Though it is still controversial, especially within the deaf community, over a relatively few years cochlear implant surgery has become widely accepted, not only for children and teens, but for adults as well. This moving documentary explores the lives of two deaf women who have learned to function in a hearing society, both before and after the life-changing operation that enables them to recover their hearing.
44-year-old Janice lost her hearing in childhood, and has spent most of her life compensating for the near complete loss of this critical sense — in part by isolating herself from relationships with others. Janice’s story is intertwined with that of 36-year-old Melanie, a married mother of two, who has some hearing (30% in one ear,) though her entire family have had to develop coping strategies to deal with her disability. Neither woman signs or considers herself part of a wider deaf community.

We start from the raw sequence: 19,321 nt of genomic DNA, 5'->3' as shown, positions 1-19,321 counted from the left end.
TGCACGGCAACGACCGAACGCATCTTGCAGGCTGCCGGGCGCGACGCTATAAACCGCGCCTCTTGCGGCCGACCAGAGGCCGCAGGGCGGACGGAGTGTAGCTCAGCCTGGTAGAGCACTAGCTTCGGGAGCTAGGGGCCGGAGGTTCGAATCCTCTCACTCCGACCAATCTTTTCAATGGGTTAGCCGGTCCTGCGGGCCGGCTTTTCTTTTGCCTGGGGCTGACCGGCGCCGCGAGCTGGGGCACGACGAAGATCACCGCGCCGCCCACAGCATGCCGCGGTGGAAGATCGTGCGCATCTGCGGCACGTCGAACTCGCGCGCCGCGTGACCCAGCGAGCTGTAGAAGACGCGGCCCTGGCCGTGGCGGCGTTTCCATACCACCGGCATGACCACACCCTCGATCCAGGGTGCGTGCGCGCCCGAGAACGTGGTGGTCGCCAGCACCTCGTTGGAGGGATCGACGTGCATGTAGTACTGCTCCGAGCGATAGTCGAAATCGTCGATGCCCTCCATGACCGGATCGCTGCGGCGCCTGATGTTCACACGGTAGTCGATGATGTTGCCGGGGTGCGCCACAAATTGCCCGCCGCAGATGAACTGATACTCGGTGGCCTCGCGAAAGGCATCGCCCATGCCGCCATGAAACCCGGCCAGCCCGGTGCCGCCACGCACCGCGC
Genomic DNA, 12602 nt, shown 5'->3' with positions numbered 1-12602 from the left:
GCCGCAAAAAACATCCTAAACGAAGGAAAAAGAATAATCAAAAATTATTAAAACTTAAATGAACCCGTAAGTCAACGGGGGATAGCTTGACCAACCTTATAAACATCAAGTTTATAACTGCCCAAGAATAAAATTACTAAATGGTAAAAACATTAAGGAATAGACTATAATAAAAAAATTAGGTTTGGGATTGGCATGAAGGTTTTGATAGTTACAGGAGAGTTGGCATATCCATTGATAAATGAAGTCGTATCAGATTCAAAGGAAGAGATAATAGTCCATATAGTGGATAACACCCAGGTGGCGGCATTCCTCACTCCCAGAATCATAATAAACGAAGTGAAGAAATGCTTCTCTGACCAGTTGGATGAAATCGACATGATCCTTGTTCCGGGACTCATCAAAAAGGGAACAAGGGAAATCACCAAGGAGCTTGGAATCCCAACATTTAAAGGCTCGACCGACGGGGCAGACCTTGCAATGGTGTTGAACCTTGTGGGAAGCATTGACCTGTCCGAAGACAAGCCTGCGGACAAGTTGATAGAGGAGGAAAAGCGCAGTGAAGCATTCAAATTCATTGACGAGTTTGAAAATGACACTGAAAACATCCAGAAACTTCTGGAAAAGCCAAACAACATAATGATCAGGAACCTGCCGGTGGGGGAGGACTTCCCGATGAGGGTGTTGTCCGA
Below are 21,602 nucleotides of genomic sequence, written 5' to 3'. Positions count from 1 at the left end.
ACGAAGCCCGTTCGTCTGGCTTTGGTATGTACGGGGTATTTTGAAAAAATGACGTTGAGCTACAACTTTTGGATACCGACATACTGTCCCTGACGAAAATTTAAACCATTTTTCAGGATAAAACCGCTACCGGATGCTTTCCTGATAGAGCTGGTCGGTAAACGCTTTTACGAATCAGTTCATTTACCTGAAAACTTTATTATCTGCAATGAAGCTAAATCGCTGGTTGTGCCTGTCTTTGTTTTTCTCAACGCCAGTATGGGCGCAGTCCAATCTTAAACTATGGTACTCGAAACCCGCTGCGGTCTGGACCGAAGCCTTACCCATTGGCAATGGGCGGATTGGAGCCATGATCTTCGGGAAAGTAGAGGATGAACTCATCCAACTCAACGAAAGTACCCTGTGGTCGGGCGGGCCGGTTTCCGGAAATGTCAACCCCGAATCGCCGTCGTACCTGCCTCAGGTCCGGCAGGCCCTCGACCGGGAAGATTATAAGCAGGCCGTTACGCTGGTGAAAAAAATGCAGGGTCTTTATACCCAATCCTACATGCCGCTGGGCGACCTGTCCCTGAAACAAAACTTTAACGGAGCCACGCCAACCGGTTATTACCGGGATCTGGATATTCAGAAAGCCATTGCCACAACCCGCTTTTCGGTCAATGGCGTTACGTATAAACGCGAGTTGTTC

Learning to Hear follows Melanie and Janice, along with their families and friends, as they make the decision to have the surgery and then experience the gradual “speech programming” process which enables them to learn to hear again. Told through the personal testimonies of the women and their families, family photos, and interviews with the surgeon, this video invites viewers into the world of two brave hearing-impaired women as they reconnect with the world of everyday sound and communication.
”Recommended. Describes two women, both of whom lost their hearing long after birth. Viewers...follow them through the surgery, and the miracle moments when their speech programming process eventually commences.” —Educational Media Reviews Online
"There is a sense of the isolation and the difficulty involved in trying to operate in a hearing world. So many things that we take for granted such as talking on the phone, communicating with children/family, interacting socially, and getting/not getting a job are relived."—Science Books and Films